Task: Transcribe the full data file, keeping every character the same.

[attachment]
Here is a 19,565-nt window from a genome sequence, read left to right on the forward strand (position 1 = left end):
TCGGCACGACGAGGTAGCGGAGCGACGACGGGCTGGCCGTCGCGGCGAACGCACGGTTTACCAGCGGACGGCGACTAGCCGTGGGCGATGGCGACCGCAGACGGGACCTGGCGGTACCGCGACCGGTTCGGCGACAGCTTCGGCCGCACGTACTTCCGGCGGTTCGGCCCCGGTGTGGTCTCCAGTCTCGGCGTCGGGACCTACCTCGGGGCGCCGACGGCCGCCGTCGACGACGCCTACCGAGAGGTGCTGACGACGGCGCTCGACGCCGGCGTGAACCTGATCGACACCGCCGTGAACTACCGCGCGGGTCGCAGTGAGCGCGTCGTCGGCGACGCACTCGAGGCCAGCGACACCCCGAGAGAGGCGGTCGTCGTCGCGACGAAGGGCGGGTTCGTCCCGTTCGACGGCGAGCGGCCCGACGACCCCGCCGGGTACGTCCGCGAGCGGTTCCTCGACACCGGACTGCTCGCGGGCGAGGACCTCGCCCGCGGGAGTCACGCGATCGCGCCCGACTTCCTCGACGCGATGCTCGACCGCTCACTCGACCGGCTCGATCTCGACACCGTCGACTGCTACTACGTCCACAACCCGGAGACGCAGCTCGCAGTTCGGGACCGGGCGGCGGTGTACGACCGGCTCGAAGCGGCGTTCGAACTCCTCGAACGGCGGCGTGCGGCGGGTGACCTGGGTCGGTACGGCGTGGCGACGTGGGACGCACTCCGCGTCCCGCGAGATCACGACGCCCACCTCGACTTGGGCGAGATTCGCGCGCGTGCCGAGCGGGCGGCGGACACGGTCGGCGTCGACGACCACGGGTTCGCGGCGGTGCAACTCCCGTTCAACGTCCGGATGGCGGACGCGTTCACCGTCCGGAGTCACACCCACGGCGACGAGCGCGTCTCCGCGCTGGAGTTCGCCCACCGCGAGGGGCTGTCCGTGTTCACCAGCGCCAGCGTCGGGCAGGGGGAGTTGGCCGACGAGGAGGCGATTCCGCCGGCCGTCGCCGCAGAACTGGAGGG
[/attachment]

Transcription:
Here is a 19,565-nt window from a genome sequence, read left to right on the forward strand (position 1 = left end):
TCGGCACGACGAGGTAGCGGAGCGACGACGGGCTGGCCGTCGCGGCGAACGCACGGTTTACCAGCGGACGGCGACTAGCCGTGGGCGATGGCGACCGCAGACGGGACCTGGCGGTACCGCGACCGGTTCGGCGACAGCTTCGGCCGCACGTACTTCCGGCGGTTCGGCCCCGGTGTGGTCTCCAGTCTCGGCGTCGGGACCTACCTCGGGGCGCCGACGGCCGCCGTCGACGACGCCTACCGAGAGGTGCTGACGACGGCGCTCGACGCCGGCGTGAACCTGATCGACACCGCCGTGAACTACCGCGCGGGTCGCAGTGAGCGCGTCGTCGGCGACGCACTCGAGGCCAGCGACACCCCGAGAGAGGCGGTCGTCGTCGCGACGAAGGGCGGGTTCGTCCCGTTCGACGGCGAGCGGCCCGACGACCCCGCCGGGTACGTCCGCGAGCGGTTCCTCGACACCGGACTGCTCGCGGGCGAGGACCTCGCCCGCGGGAGTCACGCGATCGCGCCCGACTTCCTCGACGCGATGCTCGACCGCTCACTCGACCGGCTCGATCTCGACACCGTCGACTGCTACTACGTCCACAACCCGGAGACGCAGCTCGCAGTTCGGGACCGGGCGGCGGTGTACGACCGGCTCGAAGCGGCGTTCGAACTCCTCGAACGGCGGCGTGCGGCGGGTGACCTGGGTCGGTACGGCGTGGCGACGTGGGACGCACTCCGCGTCCCGCGAGATCACGACGCCCACCTCGACTTGGGCGAGATTCGCGCGCGTGCCGAGCGGGCGGCGGACACGGTCGGCGTCGACGACCACGGGTTCGCGGCGGTGCAACTCCCGTTCAACGTCCGGATGGCGGACGCGTTCACCGTCCGGAGTCACACCCACGGCGACGAGCGCGTCTCCGCGCTGGAGTTCGCCCACCGCGAGGGGCTGTCCGTGTTCACCAGCGCCAGCGTCGGGCAGGGGGAGTTGGCCGACGAGGAGGCGATTCCGCCGGCCGTCGCCGCAGAACTGGAGGG